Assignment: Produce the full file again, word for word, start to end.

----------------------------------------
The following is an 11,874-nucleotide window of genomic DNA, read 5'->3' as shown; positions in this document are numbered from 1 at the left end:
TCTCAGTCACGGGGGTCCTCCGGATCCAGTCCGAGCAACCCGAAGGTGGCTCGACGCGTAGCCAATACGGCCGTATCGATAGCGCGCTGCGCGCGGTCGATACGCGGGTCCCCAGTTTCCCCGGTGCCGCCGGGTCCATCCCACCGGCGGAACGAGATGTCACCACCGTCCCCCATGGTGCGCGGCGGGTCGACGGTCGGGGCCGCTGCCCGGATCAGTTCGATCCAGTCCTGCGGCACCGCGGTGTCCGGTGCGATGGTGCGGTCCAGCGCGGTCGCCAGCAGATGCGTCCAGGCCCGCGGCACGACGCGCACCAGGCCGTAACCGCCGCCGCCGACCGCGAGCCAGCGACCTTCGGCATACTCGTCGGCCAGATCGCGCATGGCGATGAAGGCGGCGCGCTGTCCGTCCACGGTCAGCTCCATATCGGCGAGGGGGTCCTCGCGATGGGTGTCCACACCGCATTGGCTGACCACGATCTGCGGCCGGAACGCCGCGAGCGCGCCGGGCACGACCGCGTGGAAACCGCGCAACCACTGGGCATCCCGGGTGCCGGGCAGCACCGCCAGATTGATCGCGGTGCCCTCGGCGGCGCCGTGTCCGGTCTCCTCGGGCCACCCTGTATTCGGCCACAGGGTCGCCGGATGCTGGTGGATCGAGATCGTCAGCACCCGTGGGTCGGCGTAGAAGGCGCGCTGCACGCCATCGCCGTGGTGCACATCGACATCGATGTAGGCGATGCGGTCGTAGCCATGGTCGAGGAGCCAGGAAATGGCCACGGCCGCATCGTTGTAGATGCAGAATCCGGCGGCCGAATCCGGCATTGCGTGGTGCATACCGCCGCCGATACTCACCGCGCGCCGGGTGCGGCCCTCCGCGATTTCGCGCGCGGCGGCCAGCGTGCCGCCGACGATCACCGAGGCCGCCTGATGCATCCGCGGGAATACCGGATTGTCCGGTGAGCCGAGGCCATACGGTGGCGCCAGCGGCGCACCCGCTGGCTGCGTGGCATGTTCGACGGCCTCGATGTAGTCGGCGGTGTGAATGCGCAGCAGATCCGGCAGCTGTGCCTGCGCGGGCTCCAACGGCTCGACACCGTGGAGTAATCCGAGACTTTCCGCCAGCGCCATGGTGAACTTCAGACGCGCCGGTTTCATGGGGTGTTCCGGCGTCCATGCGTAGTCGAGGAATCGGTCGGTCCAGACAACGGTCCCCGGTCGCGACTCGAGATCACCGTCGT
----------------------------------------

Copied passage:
The following is an 11,874-nucleotide window of genomic DNA, read 5'->3' as shown; positions in this document are numbered from 1 at the left end:
TCTCAGTCACGGGGGTCCTCCGGATCCAGTCCGAGCAACCCGAAGGTGGCTCGACGCGTAGCCAATACGGCCGTATCGATAGCGCGCTGCGCGCGGTCGATACGCGGGTCCCCAGTTTCCCCGGTGCCGCCGGGTCCATCCCACCGGCGGAACGAGATGTCACCACCGTCCCCCATGGTGCGCGGCGGGTCGACGGTCGGGGCCGCTGCCCGGATCAGTTCGATCCAGTCCTGCGGCACCGCGGTGTCCGGTGCGATGGTGCGGTCCAGCGCGGTCGCCAGCAGATGCGTCCAGGCCCGCGGCACGACGCGCACCAGGCCGTAACCGCCGCCGCCGACCGCGAGCCAGCGACCTTCGGCATACTCGTCGGCCAGATCGCGCATGGCGATGAAGGCGGCGCGCTGTCCGTCCACGGTCAGCTCCATATCGGCGAGGGGGTCCTCGCGATGGGTGTCCACACCGCATTGGCTGACCACGATCTGCGGCCGGAACGCCGCGAGCGCGCCGGGCACGACCGCGTGGAAACCGCGCAACCACTGGGCATCCCGGGTGCCGGGCAGCACCGCCAGATTGATCGCGGTGCCCTCGGCGGCGCCGTGTCCGGTCTCCTCGGGCCACCCTGTATTCGGCCACAGGGTCGCCGGATGCTGGTGGATCGAGATCGTCAGCACCCGTGGGTCGGCGTAGAAGGCGCGCTGCACGCCATCGCCGTGGTGCACATCGACATCGATGTAGGCGATGCGGTCGTAGCCATGGTCGAGGAGCCAGGAAATGGCCACGGCCGCATCGTTGTAGATGCAGAATCCGGCGGCCGAATCCGGCATTGCGTGGTGCATACCGCCGCCGATACTCACCGCGCGCCGGGTGCGGCCCTCCGCGATTTCGCGCGCGGCGGCCAGCGTGCCGCCGACGATCACCGAGGCCGCCTGATGCATCCGCGGGAATACCGGATTGTCCGGTGAGCCGAGGCCATACGGTGGCGCCAGCGGCGCACCCGCTGGCTGCGTGGCATGTTCGACGGCCTCGATGTAGTCGGCGGTGTGAATGCGCAGCAGATCCGGCAGCTGTGCCTGCGCGGGCTCCAACGGCTCGACACCGTGGAGTAATCCGAGACTTTCCGCCAGCGCCATGGTGAACTTCAGACGCGCCGGTTTCATGGGGTGTTCCGGCGTCCATGCGTAGTCGAGGAATCGGTCGGTCCAGACAACGGTCCCCGGTCGCGACTCGAGATCACCGTCGT